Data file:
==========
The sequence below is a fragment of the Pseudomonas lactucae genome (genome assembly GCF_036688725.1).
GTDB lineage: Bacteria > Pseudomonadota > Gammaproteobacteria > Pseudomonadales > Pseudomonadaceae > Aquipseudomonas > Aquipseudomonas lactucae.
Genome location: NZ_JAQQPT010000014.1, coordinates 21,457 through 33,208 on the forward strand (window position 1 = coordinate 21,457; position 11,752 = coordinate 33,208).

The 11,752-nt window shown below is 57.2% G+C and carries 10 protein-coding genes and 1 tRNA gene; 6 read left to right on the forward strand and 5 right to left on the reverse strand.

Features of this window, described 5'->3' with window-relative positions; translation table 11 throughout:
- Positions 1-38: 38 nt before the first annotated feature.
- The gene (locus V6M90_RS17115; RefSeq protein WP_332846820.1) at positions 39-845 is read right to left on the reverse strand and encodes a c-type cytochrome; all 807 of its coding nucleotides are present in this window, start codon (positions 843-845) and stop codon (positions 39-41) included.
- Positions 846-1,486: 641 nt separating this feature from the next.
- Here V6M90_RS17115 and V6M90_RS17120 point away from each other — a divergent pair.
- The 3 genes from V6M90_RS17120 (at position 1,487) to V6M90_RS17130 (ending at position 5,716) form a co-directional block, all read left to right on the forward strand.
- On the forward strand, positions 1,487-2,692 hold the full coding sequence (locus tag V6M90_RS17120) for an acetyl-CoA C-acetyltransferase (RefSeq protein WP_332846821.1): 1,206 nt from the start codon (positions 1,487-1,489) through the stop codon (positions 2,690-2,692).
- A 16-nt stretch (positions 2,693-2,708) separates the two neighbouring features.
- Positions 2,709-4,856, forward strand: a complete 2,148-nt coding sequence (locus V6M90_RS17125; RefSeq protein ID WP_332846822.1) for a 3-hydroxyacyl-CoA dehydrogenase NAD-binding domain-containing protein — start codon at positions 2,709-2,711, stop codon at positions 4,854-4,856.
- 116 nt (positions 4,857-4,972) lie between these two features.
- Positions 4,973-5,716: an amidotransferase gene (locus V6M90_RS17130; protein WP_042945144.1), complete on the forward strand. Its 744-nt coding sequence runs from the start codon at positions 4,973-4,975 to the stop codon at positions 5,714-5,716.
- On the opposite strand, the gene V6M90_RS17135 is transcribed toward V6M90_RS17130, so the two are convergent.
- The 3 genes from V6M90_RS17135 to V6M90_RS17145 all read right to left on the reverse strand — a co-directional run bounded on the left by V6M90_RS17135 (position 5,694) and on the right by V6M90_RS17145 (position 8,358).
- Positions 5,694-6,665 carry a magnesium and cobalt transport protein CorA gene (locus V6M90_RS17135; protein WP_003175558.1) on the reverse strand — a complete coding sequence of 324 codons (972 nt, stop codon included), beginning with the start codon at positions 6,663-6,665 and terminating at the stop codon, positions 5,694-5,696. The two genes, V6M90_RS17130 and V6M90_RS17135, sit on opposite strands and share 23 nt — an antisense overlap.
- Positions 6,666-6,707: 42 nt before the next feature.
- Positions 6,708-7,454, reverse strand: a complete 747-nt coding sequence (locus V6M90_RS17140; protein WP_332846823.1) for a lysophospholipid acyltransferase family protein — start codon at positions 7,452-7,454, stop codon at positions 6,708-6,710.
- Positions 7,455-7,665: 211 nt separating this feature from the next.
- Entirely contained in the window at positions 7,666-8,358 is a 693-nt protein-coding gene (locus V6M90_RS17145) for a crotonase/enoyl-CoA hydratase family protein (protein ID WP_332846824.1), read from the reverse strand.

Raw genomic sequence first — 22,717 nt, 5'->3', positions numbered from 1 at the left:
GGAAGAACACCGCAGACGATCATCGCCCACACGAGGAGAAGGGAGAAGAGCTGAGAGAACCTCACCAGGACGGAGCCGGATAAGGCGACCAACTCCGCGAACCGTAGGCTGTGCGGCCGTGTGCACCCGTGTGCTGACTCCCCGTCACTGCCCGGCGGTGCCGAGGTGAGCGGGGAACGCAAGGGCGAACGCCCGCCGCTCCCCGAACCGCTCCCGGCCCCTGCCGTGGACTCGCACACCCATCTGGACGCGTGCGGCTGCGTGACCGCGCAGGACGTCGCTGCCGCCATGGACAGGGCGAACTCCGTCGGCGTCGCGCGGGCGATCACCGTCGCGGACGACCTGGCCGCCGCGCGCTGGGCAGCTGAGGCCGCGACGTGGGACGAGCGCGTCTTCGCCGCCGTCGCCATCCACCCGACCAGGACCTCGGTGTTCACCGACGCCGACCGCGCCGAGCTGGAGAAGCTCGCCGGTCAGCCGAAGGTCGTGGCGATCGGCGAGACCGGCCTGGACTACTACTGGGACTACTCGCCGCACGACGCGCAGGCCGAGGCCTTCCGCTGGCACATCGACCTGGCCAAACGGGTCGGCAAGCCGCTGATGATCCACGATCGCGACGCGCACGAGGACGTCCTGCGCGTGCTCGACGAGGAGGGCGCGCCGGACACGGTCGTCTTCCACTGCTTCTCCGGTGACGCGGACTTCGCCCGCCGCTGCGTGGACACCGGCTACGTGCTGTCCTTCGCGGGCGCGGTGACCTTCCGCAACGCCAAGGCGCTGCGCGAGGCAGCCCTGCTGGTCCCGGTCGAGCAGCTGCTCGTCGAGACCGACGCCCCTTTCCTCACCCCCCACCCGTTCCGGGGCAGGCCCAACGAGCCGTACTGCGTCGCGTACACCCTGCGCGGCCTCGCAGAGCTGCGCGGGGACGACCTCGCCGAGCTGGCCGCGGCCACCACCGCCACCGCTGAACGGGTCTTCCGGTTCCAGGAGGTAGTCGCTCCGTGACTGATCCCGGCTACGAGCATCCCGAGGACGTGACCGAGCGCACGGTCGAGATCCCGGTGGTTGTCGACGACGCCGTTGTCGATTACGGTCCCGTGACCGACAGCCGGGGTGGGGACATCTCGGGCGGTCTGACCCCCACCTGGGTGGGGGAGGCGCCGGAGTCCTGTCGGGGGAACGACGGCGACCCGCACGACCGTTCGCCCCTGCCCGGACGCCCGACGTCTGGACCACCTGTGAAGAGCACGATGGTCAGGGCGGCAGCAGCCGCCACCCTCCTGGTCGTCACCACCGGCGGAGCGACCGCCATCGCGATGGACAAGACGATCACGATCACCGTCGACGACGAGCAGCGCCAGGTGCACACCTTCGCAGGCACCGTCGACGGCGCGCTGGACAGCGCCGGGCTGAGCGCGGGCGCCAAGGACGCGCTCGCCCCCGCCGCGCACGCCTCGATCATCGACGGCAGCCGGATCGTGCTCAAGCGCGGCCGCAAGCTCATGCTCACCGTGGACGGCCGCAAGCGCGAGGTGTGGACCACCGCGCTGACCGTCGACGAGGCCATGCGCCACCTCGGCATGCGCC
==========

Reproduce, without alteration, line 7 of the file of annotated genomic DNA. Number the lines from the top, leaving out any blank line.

- The gene (locus V6M90_RS17115; RefSeq protein WP_332846820.1) at positions 39-845 is read right to left on the reverse strand and encodes a c-type cytochrome; all 807 of its coding nucleotides are present in this window, start codon (positions 843-845) and stop codon (positions 39-41) included.